Afternoon State News Briefs: LFB says state would save $66 million in Medicade expansionWisconsin News
-- Wisconsin would save about $66-million in state tax dollars over a three-year period if the state agrees to expand Medicaid under the Obama health reform law. The non-partisan Legislative Fiscal Bureau reviewed the state’s fiscal ramifications of expanding tax-funded health programs like Badger-Care-Plus. And Democrats used that report today in urging Republican Governor Scott Walker to propose that the state expand Medicaid as part of his next two-year state budget.
MADISON - Wisconsin would save about $66-million in state tax dollars over a three-year period if the state agrees to expand Medicaid under the Obama health reform law. The non-partisan Legislative Fiscal Bureau reviewed the state’s fiscal ramifications of expanding tax-funded health programs like Badger-Care-Plus. And Democrats used that report today in urging Republican Governor Scott Walker to propose that the state expand Medicaid as part of his next two-year state budget.
Walker’s office did not comment on the new figures. The governor planned to stay silent on the matter until he unveils his budget package to the Legislature in 15 days. Milwaukee state Assembly Democrat Jon Richards told a news conference quote, “It’s about knowing a good deal when you see one – and this is a good deal.” The Democrats asked for the Fiscal Bureau analysis after the state’s health secretary told Congress it most cost Wisconsin more – and not less – to expand its Medicaid programs, even with the added federal money that’s part of the package. The Fiscal Bureau said the state could cover an extra 175,000 needy people and still save the 66-million through 2016 – and in the following four years, Washington would pay state health providers four-and-a-half billion dollars for Medicaid patients – while the state would only have to shell out another $67-million.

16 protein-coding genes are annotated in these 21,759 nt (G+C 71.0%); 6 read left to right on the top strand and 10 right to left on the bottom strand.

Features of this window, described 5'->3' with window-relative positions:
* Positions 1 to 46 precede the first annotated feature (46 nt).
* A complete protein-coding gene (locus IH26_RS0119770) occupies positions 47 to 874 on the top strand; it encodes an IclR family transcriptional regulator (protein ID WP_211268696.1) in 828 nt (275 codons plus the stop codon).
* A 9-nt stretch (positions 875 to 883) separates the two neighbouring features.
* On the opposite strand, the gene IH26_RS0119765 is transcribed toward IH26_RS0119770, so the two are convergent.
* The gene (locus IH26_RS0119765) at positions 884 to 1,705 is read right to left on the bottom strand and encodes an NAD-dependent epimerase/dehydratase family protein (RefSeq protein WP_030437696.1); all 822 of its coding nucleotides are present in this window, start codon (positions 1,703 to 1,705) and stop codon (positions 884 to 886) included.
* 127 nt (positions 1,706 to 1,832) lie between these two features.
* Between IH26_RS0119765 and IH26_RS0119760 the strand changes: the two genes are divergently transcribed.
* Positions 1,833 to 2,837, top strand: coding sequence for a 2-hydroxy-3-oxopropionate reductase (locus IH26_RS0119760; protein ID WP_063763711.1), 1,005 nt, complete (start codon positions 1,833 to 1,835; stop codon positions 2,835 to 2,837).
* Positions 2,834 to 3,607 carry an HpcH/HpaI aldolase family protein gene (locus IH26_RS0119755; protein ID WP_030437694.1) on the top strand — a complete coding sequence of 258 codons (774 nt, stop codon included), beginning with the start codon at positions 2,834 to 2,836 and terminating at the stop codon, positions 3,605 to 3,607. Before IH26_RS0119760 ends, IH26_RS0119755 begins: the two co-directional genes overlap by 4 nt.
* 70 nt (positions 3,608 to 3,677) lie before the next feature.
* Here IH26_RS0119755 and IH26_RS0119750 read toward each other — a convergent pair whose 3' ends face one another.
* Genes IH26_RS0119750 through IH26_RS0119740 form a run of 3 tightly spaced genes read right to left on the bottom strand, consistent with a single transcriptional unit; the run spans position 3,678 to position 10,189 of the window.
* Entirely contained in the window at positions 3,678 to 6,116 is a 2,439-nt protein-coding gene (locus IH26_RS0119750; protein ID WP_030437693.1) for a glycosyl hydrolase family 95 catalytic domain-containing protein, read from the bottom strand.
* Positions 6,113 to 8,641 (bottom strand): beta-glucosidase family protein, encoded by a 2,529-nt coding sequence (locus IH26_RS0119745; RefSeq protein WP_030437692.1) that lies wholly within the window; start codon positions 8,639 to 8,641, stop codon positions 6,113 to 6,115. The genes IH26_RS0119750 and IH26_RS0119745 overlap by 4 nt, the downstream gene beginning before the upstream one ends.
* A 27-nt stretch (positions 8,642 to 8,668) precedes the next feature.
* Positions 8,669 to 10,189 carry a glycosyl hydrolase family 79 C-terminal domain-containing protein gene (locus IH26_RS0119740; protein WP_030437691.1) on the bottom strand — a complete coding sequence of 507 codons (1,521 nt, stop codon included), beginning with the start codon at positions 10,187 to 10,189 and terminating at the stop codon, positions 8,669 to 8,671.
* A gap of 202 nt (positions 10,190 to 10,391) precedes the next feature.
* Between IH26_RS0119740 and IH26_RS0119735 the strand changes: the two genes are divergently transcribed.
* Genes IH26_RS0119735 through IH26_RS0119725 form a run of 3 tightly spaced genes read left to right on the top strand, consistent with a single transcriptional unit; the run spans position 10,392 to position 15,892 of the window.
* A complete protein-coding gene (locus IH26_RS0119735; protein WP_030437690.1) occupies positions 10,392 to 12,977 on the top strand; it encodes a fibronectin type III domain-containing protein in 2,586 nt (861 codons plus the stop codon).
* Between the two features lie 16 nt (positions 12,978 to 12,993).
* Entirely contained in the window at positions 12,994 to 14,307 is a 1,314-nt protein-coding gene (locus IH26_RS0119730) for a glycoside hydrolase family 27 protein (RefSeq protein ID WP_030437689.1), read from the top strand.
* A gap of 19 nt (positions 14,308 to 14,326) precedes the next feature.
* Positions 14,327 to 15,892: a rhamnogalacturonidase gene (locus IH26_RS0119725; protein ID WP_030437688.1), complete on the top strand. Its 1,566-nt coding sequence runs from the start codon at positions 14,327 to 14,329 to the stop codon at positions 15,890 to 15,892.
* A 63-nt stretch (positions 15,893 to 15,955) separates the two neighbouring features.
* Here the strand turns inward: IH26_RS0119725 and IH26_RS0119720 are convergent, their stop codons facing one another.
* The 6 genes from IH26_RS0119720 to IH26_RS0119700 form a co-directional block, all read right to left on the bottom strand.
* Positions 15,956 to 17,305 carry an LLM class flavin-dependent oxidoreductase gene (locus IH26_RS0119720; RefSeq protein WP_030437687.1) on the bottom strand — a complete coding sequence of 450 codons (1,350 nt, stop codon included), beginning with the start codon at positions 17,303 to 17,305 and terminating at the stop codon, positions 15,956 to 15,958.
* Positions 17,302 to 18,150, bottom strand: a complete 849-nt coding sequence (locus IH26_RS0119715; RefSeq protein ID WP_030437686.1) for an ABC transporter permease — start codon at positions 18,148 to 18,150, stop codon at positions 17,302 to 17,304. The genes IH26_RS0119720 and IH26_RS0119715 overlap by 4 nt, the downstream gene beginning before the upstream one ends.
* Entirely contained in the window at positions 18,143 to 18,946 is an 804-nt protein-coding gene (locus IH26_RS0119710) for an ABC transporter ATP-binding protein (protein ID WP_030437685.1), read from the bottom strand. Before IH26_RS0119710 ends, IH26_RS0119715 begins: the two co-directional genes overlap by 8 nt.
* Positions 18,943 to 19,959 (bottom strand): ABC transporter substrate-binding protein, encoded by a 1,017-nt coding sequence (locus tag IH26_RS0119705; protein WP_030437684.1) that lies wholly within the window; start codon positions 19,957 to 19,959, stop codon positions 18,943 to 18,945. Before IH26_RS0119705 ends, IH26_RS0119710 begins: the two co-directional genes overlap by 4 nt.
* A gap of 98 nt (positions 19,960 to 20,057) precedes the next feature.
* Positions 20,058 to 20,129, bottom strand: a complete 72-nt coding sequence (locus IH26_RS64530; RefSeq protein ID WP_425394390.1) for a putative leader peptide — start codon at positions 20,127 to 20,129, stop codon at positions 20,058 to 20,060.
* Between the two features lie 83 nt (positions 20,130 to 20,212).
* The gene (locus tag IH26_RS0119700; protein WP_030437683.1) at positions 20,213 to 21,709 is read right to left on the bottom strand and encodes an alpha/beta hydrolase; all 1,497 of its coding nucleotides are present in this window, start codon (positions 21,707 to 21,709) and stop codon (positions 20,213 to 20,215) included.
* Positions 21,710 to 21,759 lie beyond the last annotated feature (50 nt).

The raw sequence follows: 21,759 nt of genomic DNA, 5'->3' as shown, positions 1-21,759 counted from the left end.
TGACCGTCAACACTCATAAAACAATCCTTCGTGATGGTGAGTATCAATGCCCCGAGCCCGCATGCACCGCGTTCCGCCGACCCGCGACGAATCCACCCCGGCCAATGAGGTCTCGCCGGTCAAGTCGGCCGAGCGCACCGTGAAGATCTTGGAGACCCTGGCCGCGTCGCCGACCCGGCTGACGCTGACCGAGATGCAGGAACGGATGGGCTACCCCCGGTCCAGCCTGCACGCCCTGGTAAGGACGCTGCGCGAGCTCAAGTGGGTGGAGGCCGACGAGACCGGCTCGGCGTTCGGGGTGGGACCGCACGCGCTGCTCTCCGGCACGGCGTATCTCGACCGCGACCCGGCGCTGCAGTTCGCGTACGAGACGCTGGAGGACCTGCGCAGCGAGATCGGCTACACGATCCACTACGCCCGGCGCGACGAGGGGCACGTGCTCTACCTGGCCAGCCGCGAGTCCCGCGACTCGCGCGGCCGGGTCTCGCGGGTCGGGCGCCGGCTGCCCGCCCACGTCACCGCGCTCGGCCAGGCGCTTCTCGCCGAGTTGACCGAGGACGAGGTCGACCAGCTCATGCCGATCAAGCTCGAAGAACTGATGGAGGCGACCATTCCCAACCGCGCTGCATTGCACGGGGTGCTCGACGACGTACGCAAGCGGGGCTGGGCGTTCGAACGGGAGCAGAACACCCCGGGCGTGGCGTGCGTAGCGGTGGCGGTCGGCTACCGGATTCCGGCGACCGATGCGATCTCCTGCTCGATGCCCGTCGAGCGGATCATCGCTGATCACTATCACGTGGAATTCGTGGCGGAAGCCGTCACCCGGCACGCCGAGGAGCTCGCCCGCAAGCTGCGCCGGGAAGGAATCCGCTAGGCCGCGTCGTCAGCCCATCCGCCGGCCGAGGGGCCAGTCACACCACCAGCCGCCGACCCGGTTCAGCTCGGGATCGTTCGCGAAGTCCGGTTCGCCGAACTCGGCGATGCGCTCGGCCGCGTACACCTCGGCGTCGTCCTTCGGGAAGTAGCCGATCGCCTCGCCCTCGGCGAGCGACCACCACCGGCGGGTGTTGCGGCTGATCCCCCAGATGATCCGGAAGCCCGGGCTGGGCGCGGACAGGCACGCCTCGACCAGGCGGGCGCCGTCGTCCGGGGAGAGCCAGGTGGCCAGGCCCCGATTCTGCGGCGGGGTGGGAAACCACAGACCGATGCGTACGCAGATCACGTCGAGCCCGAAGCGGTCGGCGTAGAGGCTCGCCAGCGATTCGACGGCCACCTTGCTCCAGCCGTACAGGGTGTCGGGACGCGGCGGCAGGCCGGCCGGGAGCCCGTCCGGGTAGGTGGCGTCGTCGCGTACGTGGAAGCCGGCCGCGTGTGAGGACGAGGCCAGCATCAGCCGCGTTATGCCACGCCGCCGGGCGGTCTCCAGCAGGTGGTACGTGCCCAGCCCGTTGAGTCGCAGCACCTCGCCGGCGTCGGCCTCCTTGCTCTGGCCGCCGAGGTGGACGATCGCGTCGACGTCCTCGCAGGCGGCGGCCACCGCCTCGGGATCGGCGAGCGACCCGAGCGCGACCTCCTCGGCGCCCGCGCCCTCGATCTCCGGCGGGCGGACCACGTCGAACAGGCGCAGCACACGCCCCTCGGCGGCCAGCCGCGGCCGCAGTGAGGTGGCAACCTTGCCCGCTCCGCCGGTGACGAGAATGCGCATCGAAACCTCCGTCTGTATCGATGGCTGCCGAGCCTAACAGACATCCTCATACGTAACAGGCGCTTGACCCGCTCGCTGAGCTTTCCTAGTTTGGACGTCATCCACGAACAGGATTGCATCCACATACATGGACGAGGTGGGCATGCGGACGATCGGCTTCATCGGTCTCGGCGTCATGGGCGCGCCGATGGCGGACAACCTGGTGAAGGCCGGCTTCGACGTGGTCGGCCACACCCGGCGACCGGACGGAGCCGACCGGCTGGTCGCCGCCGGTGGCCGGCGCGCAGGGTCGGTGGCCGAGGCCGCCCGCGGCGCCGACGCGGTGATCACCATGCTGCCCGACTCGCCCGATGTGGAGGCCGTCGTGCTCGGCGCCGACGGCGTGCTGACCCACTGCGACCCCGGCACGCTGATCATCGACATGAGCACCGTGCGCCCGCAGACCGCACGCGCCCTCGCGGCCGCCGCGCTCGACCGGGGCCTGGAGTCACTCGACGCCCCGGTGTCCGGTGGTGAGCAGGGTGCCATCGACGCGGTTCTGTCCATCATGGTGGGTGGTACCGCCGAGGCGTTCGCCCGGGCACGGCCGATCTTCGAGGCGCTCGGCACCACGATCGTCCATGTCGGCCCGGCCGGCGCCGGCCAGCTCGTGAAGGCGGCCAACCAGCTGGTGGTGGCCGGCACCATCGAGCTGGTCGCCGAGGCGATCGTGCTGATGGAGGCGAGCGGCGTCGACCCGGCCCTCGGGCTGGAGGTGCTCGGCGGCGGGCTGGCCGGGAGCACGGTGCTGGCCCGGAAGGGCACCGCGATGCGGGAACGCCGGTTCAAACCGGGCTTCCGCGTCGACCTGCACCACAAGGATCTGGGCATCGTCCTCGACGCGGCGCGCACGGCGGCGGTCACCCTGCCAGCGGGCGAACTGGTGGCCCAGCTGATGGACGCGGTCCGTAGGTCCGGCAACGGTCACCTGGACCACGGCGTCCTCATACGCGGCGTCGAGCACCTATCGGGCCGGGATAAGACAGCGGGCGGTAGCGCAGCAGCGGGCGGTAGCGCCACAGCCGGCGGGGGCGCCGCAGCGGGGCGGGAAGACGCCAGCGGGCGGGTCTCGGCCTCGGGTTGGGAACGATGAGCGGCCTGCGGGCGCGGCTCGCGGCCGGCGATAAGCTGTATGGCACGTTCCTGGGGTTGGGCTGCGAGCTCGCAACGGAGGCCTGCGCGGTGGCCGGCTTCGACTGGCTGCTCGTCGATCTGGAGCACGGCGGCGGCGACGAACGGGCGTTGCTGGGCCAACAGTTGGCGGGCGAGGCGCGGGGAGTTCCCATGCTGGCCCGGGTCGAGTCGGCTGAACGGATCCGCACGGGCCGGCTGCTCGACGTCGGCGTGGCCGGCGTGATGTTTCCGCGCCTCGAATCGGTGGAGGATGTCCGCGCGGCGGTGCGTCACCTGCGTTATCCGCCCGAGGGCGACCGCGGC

A reform plan offered earlier today would cut the 18-member Milwaukee County Board of Supervisors to 13 members and reduce its budget by 40 percent. Two supervisors endorsed the approach, saying it would accomplish more to change county government and work better than a plan being consider in the Legislature. Supervisor Steve F. Taylor says downsizing the board makes more sense than cutting the pay for members. The plan being considered at the Capitol would reduce pay for supervisors from $51,000 per year to $15,000 and cut the board’s operating budget by 85 percent.
A metal-making company with a plant in Wisconsin has been fined $275,000 by the Occupational Safety and Health Administration. Grede Wisconsin Subsidiaries LLC is accused of exposing its workers to hazardous dust at an iron foundry operation in Browntown, in southern Wisconsin. OSHA says the Michigan-based company is a repeat violator, with citations issued in 2009 and 2010. About 200 people work at the Wisconsin location where metal castings are made.